A friend of mine messaged me this photo of the Southwest Airlines flight API on Facebook the other day. After doing a little homework, I found that every flight has this available on the plane's local network. There is a pretty interesting write up on it from Roger Parks if you care to learn more.
Looking through the response it has all the information you need for your flight update screen. It might seem scary for folks like us poking around the network on airplanes looking for things like this, but this is just the nature of the Internet and something any network operator should consider as normal.
The API is available at getconnected.southwestwifi.com/current.json when you are on the planes local network, and I'd consult Roger's post if you want more details about how to sniff it out using your browser. Anytime I am on a guest network on a plane or in a hotel, I enjoy turning on my Charles Proxy to log a list of all the domains and IP address in use.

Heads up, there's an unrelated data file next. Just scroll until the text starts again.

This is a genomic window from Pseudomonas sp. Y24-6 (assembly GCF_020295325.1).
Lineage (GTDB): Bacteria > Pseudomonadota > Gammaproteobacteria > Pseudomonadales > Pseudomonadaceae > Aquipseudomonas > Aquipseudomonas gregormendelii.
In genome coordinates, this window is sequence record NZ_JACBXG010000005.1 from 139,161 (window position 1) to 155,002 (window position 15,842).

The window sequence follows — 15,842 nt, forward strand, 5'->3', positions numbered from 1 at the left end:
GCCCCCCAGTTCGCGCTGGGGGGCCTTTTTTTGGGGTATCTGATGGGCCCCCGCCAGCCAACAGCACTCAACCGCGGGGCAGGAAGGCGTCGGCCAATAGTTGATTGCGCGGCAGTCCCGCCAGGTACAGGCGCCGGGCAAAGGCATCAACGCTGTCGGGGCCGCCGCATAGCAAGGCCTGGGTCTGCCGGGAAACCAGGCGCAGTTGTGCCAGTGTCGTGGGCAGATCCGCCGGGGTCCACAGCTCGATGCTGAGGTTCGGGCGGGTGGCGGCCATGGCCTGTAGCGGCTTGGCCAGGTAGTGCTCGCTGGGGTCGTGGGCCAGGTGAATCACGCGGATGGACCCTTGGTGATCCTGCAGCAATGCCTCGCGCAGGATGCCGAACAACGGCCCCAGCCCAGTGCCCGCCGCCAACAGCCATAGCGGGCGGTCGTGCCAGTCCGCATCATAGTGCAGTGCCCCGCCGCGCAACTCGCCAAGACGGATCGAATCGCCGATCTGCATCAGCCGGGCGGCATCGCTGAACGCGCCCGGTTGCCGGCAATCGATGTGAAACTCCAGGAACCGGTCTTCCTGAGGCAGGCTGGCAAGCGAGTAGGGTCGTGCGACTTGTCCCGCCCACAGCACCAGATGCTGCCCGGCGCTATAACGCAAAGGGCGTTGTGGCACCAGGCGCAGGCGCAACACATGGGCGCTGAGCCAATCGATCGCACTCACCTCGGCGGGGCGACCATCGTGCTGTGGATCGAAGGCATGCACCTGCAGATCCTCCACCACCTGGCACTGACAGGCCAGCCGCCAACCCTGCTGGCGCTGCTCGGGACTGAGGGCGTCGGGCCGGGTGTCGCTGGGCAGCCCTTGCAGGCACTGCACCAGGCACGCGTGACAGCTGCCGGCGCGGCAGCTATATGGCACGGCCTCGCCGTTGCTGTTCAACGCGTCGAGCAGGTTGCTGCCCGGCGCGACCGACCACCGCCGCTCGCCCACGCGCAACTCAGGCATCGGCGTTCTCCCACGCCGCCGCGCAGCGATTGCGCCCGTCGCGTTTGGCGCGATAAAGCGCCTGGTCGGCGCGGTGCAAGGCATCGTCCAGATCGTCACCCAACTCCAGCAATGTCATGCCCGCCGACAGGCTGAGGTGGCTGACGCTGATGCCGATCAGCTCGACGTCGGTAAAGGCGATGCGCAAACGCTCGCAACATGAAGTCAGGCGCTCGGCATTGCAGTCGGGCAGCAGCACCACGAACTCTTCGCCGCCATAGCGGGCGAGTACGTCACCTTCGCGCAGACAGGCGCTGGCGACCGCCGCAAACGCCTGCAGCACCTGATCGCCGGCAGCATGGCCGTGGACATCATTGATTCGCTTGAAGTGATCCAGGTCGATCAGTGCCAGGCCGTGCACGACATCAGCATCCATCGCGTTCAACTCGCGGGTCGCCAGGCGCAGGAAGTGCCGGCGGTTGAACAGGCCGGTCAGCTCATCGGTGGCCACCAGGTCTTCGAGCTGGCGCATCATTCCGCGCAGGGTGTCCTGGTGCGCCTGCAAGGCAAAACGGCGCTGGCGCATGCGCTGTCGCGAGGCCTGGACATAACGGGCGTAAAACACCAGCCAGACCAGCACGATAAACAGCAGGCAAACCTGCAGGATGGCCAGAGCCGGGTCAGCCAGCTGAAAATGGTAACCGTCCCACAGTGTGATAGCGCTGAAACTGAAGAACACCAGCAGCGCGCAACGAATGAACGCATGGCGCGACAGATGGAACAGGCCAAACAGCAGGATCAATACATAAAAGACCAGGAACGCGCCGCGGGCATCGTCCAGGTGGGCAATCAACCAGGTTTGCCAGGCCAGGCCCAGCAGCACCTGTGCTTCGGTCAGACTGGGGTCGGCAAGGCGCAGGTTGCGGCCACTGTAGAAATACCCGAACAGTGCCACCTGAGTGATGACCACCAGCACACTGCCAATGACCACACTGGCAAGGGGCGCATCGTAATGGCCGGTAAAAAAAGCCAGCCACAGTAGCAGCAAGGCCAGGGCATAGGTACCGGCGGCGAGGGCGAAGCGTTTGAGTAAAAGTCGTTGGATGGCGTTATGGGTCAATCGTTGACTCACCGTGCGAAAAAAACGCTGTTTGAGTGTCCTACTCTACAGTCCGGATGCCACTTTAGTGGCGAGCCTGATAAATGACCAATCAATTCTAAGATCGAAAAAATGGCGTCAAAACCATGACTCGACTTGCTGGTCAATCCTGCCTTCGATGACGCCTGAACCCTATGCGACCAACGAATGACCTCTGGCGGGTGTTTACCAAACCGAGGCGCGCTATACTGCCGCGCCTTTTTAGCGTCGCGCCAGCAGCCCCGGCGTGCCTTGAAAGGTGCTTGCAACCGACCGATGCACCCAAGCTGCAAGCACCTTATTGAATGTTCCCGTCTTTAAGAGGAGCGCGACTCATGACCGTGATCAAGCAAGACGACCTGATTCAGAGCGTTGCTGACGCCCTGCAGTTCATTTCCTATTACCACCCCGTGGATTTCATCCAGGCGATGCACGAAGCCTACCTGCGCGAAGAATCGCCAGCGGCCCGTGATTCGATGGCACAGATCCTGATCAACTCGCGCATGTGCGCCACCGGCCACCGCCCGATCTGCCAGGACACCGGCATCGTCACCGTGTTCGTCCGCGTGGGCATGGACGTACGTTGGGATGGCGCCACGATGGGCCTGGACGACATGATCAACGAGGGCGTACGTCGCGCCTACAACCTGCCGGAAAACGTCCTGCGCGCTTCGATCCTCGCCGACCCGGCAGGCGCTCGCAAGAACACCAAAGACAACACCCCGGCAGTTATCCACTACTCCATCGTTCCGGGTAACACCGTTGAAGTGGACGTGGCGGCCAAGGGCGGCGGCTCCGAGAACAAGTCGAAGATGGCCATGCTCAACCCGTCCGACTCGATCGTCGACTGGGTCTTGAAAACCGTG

This is a good way to learn about how people are architecting their networks, and delivering their resources to web, mobile, and device users. The problem with this activity is that sometimes you can discover things that you shouldn't. A line that I worry about a lot. I feel pretty strongly that if companies are using public DNS, or opening up their private network to the public, they should be aware that this is going to happen.
I hope that someday this type of behavior is embraced by companies, institutions, and government agencies. Not everyone will have good intentions like I do, but network operators should know this will happen, and make the those of us where white hats welcome, so that we will report insecure infrastructure, and help keep things locked down before the bad guys get in.
Thanks to my friend Jason for pinging me with this. From reading up on it, it is nothing new, but still worthy of noting, and talking about. I love learning about all the APIs that exist in the cracks.